fab crumb, excellent "bready" flavor, nice crust.

#441 tino27

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Posted 23 December 2008 - 10:39 AM

I have tried several malt additives and have  the following observations:

1)substituted a bottle of "malta" drink for an equal volume of liquid..added plenty of malt flavor, didn't really think it was perfect..
2)added non-diastatic malt and diastatic maltto the mix..love it

my current formula is
1000 gms flour
750 gms water
20 gms salt
20 gms malt (a 50:50 mix of diastatic and non-diastatic malt powder)
12 gms of yeast

I form "mini-boules" - individual size servings (about 24 per batch of dough), let them rise for 2 hours.

about 15-20 minutes at 450-500/degrees on a baking stone, with the requisite cup 'o water in the broiler pan underneath.

fab crumb, excellent "bready" flavor, nice crust.

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What type of yeast are you using?
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#442 Heartsurgeon

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Posted 04 January 2009 - 09:19 PM

fleischman's instant yeast

2 pounds for less than $5.00 at Sam's Club.

i've tried all sorts of different yeasts and i can't tell any difference between them. this stuff is cheap and plentiful.

i keep this stuff in a vacuum sealed container in the fridge

#443 Pucca

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Posted 05 January 2009 - 08:31 PM

After taking months to finally try the master recipe, I regret not trying it sooner. We made it tonight, and it was delicious. I did not read the entire thread until today, and it scared me. I made the dough on Saturday afternoon, and did not use my scale. I halved the recipe and used KA's AP flour. My slashes were not very deep, but I don't think it compromised the end result. I can't wait to make more bread, but I hope it wasn't just beginners' luck.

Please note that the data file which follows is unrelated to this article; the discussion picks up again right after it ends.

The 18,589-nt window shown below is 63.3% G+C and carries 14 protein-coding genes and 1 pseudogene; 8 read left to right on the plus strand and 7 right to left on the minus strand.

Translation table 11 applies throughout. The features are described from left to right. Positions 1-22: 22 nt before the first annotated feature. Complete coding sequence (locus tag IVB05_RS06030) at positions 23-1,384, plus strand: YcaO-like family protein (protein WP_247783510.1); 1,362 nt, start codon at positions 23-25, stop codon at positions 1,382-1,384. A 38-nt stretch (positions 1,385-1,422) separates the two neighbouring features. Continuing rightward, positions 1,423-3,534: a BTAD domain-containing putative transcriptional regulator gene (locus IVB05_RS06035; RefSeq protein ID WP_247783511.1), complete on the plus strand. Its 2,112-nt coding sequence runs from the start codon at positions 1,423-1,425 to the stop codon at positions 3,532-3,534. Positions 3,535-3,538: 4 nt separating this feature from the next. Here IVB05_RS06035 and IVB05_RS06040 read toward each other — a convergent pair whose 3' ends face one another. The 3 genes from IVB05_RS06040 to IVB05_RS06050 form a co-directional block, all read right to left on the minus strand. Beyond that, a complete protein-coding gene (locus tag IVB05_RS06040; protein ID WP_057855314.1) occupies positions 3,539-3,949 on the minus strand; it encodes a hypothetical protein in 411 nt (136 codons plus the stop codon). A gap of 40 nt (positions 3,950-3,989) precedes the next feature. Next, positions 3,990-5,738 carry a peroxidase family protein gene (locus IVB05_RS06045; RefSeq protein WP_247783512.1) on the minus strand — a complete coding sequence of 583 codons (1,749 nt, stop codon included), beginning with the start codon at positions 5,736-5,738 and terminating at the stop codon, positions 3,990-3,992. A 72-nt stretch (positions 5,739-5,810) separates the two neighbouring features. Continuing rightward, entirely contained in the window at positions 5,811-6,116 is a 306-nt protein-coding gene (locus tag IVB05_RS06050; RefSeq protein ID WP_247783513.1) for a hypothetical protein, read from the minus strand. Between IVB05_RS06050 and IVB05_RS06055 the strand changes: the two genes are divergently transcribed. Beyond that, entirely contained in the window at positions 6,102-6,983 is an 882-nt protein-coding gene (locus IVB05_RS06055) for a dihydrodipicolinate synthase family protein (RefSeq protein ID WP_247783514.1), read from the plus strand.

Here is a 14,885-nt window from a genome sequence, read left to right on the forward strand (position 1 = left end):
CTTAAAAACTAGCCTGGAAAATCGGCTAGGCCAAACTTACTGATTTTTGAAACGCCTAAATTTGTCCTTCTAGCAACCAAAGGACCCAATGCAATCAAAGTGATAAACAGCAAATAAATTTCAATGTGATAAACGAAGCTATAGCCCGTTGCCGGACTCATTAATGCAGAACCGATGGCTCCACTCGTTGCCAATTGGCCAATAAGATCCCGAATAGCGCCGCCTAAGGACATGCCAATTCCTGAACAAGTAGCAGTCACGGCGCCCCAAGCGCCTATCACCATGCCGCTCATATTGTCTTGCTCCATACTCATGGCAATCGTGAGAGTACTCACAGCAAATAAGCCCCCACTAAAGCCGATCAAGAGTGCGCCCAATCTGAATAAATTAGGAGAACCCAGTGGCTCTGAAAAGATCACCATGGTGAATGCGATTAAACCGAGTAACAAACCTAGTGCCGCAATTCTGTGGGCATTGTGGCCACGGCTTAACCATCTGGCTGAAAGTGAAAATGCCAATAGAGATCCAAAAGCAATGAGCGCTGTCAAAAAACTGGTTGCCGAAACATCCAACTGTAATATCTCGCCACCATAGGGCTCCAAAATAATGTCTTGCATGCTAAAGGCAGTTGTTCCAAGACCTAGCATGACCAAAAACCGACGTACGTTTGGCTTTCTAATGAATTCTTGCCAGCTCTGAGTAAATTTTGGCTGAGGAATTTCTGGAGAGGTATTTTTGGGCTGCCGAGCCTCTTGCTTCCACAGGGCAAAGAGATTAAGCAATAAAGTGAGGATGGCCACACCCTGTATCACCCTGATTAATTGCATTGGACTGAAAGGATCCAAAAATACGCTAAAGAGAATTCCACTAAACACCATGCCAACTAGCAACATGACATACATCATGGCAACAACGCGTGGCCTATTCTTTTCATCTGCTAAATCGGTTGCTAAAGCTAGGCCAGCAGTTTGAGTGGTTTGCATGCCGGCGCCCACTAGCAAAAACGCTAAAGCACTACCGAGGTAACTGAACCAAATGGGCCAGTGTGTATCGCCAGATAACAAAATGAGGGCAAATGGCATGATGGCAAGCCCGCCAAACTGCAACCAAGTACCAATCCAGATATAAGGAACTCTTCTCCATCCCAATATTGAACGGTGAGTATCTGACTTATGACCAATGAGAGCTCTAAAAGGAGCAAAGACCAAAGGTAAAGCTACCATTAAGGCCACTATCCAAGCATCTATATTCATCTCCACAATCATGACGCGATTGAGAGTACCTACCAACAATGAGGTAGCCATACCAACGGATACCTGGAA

Posted Image

P.S. When you reuse the bucket w/o washing it, do you make the next batch of dough right away or can you wait a couple of days and just leave the empty bucket in the fridge until you're ready to make the next batch?

Edited by Pucca, 06 January 2009 - 08:27 AM.


#444 Jmahl

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Posted 06 January 2009 - 07:52 PM

After taking months to finally try the master recipe, I regret not trying it sooner.  We made it tonight, and it was delicious.  I did not read the entire thread until today, and it scared me.  I made the dough on Saturday afternoon, and did not use my scale.  I halved the recipe and used KA's AP flour.  My slashes were not very deep, but I don't think it compromised the end result.  I can't wait to make more bread, but I hope it wasn't just beginners' luck.